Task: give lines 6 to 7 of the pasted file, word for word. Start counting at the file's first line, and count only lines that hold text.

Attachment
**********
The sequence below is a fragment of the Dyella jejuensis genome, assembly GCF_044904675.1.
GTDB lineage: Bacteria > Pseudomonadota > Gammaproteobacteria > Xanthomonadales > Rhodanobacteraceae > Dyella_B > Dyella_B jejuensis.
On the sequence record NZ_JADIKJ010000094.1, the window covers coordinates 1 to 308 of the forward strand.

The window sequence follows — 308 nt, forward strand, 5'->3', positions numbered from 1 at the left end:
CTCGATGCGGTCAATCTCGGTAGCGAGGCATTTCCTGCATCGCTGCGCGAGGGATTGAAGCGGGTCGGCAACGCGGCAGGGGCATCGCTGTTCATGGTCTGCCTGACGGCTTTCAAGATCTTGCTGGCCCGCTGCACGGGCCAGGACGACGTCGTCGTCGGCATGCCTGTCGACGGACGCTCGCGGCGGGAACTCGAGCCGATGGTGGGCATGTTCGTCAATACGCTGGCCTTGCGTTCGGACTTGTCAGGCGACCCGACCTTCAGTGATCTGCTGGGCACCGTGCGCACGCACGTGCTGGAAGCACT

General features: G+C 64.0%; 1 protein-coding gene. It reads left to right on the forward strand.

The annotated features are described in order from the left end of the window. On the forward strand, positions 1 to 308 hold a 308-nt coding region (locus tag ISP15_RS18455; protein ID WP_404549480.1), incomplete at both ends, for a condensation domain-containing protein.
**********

General features: G+C 64.0%; 1 protein-coding gene. It reads left to right on the forward strand.

The annotated features are described in order from the left end of the window. On the forward strand, positions 1 to 308 hold a 308-nt coding region (locus tag ISP15_RS18455; protein ID WP_404549480.1), incomplete at both ends, for a condensation domain-containing protein.